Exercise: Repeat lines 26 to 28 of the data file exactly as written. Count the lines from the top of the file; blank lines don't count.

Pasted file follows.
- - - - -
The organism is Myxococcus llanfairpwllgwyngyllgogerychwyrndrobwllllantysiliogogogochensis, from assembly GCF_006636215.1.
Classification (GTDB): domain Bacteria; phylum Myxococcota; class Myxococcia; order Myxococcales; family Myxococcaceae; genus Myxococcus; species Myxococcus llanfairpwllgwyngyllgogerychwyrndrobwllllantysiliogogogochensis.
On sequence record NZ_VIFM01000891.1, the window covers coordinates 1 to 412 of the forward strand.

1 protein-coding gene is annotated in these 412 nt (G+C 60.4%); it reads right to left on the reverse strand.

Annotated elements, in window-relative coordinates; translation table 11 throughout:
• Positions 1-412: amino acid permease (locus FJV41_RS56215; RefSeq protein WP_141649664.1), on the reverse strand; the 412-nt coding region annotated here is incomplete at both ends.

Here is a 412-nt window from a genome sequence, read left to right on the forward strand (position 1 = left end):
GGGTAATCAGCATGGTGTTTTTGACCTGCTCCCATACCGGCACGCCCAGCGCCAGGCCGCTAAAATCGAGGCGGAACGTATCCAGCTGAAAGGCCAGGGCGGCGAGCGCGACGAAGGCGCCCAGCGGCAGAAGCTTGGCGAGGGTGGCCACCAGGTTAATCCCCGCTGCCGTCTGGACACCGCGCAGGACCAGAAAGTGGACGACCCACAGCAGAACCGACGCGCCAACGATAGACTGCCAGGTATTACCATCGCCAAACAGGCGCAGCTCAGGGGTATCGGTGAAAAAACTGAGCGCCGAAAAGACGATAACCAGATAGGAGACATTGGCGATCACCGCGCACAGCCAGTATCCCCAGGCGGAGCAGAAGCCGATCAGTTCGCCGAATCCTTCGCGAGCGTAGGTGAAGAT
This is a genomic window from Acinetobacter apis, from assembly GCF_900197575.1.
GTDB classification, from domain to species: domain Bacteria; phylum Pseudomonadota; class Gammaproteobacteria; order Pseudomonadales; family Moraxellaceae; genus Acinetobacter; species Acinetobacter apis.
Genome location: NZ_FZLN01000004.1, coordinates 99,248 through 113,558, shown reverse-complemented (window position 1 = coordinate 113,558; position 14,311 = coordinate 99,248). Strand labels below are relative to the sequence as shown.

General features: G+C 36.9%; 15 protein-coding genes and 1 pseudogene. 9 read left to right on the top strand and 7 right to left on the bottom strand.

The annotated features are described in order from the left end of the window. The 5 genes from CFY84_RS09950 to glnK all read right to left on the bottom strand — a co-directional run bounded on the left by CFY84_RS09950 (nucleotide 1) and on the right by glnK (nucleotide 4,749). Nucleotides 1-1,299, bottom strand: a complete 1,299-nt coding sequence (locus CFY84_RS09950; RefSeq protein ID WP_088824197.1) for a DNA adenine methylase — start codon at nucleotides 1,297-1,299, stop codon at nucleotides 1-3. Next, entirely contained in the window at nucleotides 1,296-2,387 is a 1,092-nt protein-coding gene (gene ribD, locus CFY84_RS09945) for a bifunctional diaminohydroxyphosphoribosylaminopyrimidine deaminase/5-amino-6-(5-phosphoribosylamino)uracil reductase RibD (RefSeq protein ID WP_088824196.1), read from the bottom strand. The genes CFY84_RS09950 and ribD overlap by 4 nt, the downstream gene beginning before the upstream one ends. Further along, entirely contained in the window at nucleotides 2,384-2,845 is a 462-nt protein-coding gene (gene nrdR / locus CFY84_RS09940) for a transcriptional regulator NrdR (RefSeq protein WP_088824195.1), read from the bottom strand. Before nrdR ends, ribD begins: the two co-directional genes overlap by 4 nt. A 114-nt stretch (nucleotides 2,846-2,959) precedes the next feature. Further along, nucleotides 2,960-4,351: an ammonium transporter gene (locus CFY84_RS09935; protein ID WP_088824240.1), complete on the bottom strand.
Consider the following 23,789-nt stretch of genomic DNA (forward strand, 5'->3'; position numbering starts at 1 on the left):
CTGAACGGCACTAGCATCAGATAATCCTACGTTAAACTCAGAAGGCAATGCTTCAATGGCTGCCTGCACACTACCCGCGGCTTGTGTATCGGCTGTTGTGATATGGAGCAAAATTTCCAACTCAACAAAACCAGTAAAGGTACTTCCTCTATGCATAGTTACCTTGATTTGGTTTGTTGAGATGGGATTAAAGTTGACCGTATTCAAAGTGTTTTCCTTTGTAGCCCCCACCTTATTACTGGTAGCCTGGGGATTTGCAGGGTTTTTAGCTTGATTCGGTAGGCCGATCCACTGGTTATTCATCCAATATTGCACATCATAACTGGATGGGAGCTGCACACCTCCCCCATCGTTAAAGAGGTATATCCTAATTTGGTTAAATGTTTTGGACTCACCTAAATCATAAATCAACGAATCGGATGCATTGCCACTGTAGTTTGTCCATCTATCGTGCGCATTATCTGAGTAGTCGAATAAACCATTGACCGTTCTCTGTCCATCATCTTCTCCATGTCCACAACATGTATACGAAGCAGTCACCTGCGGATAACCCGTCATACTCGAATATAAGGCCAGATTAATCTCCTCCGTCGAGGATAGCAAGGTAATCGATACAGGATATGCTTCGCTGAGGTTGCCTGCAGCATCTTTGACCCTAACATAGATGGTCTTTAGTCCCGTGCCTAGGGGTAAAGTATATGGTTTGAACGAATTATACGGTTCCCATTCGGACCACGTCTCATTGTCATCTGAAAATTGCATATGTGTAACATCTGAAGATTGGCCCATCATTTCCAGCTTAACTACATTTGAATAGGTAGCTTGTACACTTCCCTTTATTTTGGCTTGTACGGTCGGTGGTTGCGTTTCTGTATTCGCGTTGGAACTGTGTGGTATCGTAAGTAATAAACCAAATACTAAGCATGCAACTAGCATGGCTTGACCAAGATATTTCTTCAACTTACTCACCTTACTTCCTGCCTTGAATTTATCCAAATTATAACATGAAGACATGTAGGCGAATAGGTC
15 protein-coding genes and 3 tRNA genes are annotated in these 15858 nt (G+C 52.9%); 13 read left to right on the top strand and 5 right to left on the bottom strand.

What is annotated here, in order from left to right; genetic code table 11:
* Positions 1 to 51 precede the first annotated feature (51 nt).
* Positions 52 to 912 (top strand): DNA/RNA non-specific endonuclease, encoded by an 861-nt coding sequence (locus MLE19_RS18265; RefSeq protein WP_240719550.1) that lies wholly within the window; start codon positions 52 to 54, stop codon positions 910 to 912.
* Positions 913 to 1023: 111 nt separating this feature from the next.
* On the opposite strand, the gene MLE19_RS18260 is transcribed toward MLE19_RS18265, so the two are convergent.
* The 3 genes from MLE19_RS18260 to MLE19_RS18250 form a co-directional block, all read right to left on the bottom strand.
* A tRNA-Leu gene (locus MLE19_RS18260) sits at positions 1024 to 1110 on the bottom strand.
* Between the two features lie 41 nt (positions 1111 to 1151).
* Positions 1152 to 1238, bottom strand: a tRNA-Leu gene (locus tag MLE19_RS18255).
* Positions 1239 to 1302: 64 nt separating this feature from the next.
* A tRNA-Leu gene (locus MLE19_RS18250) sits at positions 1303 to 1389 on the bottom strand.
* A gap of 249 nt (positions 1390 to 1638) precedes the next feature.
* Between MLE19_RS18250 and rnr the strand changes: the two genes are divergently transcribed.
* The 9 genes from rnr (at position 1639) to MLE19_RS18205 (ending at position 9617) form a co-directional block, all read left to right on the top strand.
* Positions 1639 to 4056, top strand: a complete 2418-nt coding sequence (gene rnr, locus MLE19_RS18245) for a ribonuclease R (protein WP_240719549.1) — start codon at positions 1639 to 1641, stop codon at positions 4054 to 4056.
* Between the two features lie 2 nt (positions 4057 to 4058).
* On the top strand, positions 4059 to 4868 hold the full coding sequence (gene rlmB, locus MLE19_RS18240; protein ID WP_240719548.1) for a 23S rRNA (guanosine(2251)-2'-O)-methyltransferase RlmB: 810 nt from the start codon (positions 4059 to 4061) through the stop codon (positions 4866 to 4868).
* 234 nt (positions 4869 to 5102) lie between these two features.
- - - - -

* Positions 1239 to 1302: 64 nt separating this feature from the next.
* A tRNA-Leu gene (locus MLE19_RS18250) sits at positions 1303 to 1389 on the bottom strand.
* A gap of 249 nt (positions 1390 to 1638) precedes the next feature.